User Interface Suggestion Re: Comments (@mentions)


#21

Funny to see this thread going again. I find Elias’ comments little more than trolling. He asks for a use case, he’s given 5, then claims they are too broad. And then to top it all off with some first rate trolling, announces he’s “giving up on this”.

David, it’s not terribly difficult to understand your use cases. As you pointed out, such abilities are in many other solutions such as Google Sheets, and they work beautifully. I really like airtable, and find it strange that they are not matching these types of features, when they (airtable) are so much better in so many areas. Instead what could clearly be a far superior product is better in some areas, but much weaker in others that are super important to collaborative teams.

When I first used the product I figured it would only be a matter of time before they were purchased by Google or Microsoft or some other larger company. I think they have something very unique here, but development seems to have slowed to a snails pace.


#22

I’m not trolling, I just don’t get the need of cell-comments for that use cases, maybe I’m missing something and that’s why I was giving up (I didn’t want going on trying to understand).

Not themselves, but for the needing of the requested feature (at least for me). Then I’ll reply to them.

But those are a different products: you can’ link a column/row values to a different sheet/table in a structured way as you can in Airtable. Of course I have some spreadsheets with comments, and they always add data that could live in a field/record in Airtable.

I’m thinking on my Events Tracking base that used to be a sheet in Google Sheets, I had a Payment column where I used to sometimes leave comments to specify the method, maybe the date, and so on. But now, I have structured that into a Payments table, linked to the Event and with some fields: date, method, receipt, etc.

About what? Why not use the Record comments instead? Again, if it is about the value of the field, you maybe need that extra table (or another tool as I mention later).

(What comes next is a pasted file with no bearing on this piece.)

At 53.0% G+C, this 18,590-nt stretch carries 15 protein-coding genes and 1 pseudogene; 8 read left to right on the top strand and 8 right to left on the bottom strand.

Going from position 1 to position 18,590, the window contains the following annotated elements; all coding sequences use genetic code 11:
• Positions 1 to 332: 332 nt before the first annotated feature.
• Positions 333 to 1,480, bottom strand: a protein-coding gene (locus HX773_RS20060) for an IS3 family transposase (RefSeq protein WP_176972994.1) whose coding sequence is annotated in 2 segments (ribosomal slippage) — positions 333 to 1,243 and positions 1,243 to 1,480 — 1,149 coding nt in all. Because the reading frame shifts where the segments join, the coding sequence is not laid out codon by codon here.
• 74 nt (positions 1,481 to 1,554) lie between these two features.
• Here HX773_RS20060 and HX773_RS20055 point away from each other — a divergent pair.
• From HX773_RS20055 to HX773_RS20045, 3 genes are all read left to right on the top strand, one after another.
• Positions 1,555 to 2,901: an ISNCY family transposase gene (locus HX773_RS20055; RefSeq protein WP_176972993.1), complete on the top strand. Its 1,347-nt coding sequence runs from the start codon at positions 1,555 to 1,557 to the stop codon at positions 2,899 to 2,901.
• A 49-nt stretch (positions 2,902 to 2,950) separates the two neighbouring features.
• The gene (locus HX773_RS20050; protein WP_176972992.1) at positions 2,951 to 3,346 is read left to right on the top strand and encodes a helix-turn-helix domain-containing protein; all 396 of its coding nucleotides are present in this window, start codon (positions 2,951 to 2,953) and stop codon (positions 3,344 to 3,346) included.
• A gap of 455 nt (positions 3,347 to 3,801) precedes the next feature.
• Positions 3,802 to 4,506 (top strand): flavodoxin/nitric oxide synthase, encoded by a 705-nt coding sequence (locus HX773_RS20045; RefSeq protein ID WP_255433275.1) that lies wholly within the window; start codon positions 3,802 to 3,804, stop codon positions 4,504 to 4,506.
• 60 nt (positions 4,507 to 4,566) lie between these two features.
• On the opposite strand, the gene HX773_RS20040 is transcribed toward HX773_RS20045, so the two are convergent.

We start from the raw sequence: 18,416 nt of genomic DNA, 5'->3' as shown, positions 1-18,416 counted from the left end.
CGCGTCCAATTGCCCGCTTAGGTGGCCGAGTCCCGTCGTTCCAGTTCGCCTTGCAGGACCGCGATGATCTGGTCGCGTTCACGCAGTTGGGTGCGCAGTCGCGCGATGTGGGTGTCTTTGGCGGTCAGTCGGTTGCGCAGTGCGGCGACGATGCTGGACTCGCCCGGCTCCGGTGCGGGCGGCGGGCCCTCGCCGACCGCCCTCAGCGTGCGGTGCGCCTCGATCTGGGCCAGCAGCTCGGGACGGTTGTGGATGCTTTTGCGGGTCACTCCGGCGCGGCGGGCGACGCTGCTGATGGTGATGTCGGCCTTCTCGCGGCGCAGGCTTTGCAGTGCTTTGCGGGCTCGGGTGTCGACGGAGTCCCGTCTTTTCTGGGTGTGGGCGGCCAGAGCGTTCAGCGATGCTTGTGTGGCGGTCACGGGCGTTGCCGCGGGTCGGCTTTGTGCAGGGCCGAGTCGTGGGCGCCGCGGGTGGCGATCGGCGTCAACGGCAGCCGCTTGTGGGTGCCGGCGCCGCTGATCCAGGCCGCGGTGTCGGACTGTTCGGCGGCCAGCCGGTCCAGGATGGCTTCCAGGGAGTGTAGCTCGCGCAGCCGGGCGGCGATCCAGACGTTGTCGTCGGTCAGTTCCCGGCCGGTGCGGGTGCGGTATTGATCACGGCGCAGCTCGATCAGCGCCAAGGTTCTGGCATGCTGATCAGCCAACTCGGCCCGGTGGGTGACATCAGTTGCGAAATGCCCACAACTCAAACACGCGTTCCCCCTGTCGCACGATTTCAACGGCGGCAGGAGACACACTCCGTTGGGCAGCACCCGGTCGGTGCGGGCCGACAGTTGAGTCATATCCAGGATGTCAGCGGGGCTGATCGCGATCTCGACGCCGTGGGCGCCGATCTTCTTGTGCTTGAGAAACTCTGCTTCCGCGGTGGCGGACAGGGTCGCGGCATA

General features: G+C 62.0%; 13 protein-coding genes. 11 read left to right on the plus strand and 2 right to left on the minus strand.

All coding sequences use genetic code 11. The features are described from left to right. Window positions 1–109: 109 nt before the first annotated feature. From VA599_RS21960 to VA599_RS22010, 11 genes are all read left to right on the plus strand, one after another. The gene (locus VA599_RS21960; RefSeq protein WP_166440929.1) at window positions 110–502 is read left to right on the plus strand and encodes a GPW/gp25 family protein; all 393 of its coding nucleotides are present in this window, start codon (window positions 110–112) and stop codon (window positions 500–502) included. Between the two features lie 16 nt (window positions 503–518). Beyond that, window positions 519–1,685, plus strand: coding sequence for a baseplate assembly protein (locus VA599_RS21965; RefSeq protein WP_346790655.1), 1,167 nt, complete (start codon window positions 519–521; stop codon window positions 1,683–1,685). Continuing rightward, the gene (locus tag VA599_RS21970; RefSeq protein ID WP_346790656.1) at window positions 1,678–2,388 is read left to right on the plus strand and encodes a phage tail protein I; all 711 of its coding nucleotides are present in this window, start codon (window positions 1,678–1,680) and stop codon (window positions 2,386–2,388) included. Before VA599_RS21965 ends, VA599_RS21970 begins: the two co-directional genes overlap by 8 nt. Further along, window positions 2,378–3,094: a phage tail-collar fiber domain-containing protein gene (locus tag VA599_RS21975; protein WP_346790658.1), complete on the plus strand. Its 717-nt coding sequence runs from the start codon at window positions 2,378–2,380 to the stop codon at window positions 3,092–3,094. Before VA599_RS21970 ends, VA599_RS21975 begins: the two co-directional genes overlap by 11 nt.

I don’t understand this. You want to give something like a description to a Table, but in a comment inside a cell (a Field of a Record)?

This example seems appropriate to me, but I still think there is other better tools, specially to discuss with a team about that specific result.

I would just have a Images Notes field.

A disclaimer of a cell content? I can’t imagine the case.


#23

I’m not trolling, I just don’t get the need of cell-comments for that use cases, maybe I’m missing something and that’s why I was giving up (I didn’t want going on trying to understand).

The incredibly obvious use case is the ability to add comments to a single piece of data. I’m having a very difficult time understanding why this incredibly simple and common use case is difficult to understand. Almost every collaborative software offers this functionality in some form or another, and even Airtable does at the record-level. I could literally name a 100+ use cases if I had time to waste doing so. Your argument is akin to saying “I don’t understand the use of threads in a forum or chat software because I don’t use or like threads.” Just cause you don’t have a use for something, doesn’t mean LOTS of others don’t: you are not the user here, I am, and it would be very useful to me and users that I support. We don’t want to create cumbersome hacks to awkwardly simulate common functionality that exists in competing products, as this does not make things more efficient. The point of spreadsheets and databases is to organize information efficiently and we want to consider comments and conversations regarding data separate but linked directly to that data without creating entirely separate parallel constructs.

But those are a different products: you can’ link a column/row values to a different sheet/table in a structured way as you can in Airtable. Of course I have some spreadsheets with comments, and they always add data that could live in a field/record in Airtable.